Friday, June 20, 2008


The footage for "Freznell" was shot in Super 8, mostly in the early 1980s. Then I cobbled it together and titled it in the summer of 1983. It was screened for the first time at Rockitz, a club on Laurel Street then run by Bill Kitchen, 25 years ago.

The film's imagery married random short clips of graffiti (shot mostly in New York and Richmond), eye-catching females and motion itself. I went into the project trying to learn more about film editing. What sort of edits worked best, even if there was no story to carry the action, was what I was playing around with in this exercise. So, in a way it's an abstract film that uses literal images.

The original soundtrack was music I made for it on a sound-on-sound, reel-to-reel tape recorder. It had a droning, repetitive sort of sound, inspired by Philip Glass and other minimalists, with some spooky/goofy chanting voices mixed in. At best it gave it a dreamlike effect. At worst it was mush.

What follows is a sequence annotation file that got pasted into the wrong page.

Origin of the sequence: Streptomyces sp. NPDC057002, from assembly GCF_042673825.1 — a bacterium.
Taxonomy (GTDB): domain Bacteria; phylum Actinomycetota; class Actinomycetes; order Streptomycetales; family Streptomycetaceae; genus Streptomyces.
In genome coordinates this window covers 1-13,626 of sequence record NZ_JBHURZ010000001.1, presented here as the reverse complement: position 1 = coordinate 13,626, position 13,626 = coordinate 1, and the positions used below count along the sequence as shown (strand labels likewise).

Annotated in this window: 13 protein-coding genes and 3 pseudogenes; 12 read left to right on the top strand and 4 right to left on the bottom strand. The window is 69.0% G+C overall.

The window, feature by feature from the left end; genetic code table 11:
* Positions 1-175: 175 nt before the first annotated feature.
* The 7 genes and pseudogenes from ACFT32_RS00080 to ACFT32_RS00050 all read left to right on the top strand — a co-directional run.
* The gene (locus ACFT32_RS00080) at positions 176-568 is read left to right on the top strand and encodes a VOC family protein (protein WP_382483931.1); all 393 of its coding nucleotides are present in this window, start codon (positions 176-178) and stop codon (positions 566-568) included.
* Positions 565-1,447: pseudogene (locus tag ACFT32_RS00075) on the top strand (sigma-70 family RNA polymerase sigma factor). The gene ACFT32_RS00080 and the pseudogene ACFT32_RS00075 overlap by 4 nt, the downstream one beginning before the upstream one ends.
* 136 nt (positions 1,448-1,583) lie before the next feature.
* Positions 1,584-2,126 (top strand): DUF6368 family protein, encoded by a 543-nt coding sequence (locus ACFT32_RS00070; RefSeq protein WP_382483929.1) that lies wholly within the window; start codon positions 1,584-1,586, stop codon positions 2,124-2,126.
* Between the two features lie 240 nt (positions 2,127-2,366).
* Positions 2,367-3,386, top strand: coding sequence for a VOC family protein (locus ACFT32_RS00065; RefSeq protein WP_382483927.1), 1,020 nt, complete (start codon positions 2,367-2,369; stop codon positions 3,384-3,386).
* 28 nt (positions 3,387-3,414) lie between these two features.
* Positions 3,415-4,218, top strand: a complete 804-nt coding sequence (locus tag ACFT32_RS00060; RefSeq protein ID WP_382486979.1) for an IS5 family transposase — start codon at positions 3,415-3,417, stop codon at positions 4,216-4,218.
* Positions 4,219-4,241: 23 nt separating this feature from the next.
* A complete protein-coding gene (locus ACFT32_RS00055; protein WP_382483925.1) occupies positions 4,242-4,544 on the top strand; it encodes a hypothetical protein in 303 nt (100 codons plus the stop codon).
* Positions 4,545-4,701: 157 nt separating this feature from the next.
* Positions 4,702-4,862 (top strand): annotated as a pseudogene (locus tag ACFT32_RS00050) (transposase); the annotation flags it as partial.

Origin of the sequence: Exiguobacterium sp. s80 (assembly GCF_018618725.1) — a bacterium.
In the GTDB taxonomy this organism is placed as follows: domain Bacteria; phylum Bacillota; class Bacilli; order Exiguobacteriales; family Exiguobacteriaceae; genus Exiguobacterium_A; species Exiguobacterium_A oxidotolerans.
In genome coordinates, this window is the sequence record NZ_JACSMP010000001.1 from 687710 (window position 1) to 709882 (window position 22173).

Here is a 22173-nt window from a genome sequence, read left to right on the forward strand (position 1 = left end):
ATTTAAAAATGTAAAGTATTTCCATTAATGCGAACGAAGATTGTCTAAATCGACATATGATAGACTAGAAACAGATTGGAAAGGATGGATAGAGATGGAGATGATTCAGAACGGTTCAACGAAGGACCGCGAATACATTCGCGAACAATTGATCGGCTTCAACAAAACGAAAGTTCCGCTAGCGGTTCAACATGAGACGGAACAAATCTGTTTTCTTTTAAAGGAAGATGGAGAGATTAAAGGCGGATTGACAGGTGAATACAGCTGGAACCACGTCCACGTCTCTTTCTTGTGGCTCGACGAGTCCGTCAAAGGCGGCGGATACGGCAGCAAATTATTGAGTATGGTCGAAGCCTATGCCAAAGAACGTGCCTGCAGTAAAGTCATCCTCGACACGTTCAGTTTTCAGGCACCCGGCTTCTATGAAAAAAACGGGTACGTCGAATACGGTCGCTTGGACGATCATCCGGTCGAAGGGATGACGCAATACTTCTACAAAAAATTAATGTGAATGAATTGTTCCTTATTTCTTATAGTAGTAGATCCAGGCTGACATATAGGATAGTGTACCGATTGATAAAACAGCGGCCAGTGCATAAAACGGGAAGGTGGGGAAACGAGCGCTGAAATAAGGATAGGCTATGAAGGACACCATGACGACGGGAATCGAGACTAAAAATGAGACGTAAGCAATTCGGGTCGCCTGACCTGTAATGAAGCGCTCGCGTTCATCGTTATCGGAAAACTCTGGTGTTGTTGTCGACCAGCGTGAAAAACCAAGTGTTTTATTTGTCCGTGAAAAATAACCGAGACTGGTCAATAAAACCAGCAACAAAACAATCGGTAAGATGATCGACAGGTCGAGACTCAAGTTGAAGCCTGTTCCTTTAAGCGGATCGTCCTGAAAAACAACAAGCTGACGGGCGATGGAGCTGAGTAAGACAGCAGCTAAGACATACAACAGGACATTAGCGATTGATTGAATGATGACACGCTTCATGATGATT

But what I really wanted was something like what Joy Division had already done. Later I added/borrowed part of a Joy Division song for a soundtrack (with credit given) and, instantly! it made the film better. Much better.

No one has seen this little film (three-and-a-half minutes) in a long time. In the past, each time it's been shown to an audience, it's been fascinating to note the reactions certain scenes get. Believe it or not, the chuckles always came at the same points.

Click here to see "Freznell" at YouTube.

Anyway, in the last week I transferred it to a digital format ... enjoy.

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